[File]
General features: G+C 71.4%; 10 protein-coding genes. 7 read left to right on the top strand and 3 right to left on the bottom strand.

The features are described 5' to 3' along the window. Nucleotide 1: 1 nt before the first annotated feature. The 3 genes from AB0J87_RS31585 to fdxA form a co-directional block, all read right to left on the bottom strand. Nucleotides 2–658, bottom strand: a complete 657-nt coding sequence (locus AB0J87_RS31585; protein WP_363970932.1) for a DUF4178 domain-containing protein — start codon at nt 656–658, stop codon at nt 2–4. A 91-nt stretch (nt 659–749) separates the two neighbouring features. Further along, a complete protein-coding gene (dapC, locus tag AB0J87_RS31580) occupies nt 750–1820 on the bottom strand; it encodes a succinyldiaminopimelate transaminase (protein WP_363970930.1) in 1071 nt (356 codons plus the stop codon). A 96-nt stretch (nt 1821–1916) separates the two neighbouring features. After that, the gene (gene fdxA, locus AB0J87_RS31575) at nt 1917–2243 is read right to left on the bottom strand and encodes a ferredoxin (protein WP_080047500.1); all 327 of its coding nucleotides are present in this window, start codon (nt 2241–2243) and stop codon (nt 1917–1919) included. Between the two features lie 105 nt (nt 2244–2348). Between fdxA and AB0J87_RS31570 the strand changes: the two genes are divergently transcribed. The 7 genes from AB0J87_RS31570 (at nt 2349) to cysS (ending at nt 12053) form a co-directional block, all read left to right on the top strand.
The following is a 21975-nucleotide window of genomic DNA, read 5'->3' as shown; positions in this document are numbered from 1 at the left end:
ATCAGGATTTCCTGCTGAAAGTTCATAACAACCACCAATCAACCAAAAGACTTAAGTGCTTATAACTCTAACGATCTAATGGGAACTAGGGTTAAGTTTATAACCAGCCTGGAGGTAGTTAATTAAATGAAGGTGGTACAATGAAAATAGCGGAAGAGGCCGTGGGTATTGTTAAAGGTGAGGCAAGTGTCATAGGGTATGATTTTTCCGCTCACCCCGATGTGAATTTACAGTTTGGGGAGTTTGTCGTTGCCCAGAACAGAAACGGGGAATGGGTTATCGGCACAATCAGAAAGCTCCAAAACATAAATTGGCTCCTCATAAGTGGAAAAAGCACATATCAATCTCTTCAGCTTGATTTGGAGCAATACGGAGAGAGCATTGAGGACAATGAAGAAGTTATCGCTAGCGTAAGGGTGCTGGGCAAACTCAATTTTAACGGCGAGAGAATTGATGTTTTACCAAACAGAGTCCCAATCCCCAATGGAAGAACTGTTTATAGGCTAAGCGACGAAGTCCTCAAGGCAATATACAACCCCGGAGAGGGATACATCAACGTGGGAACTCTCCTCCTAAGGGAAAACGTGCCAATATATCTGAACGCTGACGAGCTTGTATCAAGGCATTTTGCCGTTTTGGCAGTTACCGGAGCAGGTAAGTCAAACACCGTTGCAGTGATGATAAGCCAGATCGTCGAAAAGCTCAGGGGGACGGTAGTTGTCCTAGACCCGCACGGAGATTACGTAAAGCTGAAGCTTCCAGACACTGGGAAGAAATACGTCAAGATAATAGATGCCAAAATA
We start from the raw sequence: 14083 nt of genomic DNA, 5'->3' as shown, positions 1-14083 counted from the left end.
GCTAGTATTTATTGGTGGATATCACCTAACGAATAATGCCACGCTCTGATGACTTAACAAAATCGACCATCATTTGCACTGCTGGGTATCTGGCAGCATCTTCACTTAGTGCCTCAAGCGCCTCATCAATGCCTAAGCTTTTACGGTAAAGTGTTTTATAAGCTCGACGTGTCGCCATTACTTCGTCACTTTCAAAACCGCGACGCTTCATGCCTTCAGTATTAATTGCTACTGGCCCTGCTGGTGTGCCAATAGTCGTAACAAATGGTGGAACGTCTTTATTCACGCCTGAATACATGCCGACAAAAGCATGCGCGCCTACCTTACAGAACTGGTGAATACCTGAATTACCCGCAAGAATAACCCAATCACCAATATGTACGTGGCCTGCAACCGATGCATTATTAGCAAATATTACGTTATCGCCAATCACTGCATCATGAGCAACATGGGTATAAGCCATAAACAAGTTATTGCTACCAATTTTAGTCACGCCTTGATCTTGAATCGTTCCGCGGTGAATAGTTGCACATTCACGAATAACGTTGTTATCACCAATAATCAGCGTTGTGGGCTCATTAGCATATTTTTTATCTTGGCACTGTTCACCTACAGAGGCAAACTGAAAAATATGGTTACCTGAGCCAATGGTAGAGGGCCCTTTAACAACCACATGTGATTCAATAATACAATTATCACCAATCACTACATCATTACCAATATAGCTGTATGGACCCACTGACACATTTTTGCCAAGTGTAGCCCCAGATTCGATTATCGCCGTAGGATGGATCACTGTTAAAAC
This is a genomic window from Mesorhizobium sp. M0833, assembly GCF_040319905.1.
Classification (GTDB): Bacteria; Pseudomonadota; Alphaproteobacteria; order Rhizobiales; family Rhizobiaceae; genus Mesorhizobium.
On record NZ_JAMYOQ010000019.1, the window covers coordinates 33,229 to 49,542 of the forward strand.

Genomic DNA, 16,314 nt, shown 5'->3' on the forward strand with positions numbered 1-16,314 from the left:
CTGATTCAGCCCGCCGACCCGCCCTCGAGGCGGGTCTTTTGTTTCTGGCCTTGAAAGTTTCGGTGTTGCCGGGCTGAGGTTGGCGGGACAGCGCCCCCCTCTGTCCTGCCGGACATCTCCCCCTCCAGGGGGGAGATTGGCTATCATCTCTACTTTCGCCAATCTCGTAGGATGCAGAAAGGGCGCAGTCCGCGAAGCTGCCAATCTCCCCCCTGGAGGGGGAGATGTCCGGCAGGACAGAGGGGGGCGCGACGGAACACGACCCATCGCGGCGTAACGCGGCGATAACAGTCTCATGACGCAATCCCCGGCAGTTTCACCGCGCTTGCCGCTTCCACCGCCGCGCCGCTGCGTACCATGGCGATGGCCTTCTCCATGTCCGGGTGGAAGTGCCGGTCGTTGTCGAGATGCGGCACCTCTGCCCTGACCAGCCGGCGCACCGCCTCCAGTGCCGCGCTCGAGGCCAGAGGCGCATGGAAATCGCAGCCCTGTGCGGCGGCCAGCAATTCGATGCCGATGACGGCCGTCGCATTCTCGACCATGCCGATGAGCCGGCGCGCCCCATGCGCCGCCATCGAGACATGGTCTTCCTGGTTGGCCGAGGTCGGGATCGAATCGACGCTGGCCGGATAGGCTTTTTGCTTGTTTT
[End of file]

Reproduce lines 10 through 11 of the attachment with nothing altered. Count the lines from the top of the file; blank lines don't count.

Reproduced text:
Genomic DNA, 16,314 nt, shown 5'->3' on the forward strand with positions numbered 1-16,314 from the left:
CTGATTCAGCCCGCCGACCCGCCCTCGAGGCGGGTCTTTTGTTTCTGGCCTTGAAAGTTTCGGTGTTGCCGGGCTGAGGTTGGCGGGACAGCGCCCCCCTCTGTCCTGCCGGACATCTCCCCCTCCAGGGGGGAGATTGGCTATCATCTCTACTTTCGCCAATCTCGTAGGATGCAGAAAGGGCGCAGTCCGCGAAGCTGCCAATCTCCCCCCTGGAGGGGGAGATGTCCGGCAGGACAGAGGGGGGCGCGACGGAACACGACCCATCGCGGCGTAACGCGGCGATAACAGTCTCATGACGCAATCCCCGGCAGTTTCACCGCGCTTGCCGCTTCCACCGCCGCGCCGCTGCGTACCATGGCGATGGCCTTCTCCATGTCCGGGTGGAAGTGCCGGTCGTTGTCGAGATGCGGCACCTCTGCCCTGACCAGCCGGCGCACCGCCTCCAGTGCCGCGCTCGAGGCCAGAGGCGCATGGAAATCGCAGCCCTGTGCGGCGGCCAGCAATTCGATGCCGATGACGGCCGTCGCATTCTCGACCATGCCGATGAGCCGGCGCGCCCCATGCGCCGCCATCGAGACATGGTCTTCCTGGTTGGCCGAGGTCGGGATCGAATCGACGCTGGCCGGATAGGCTTTTTGCTTGTTTT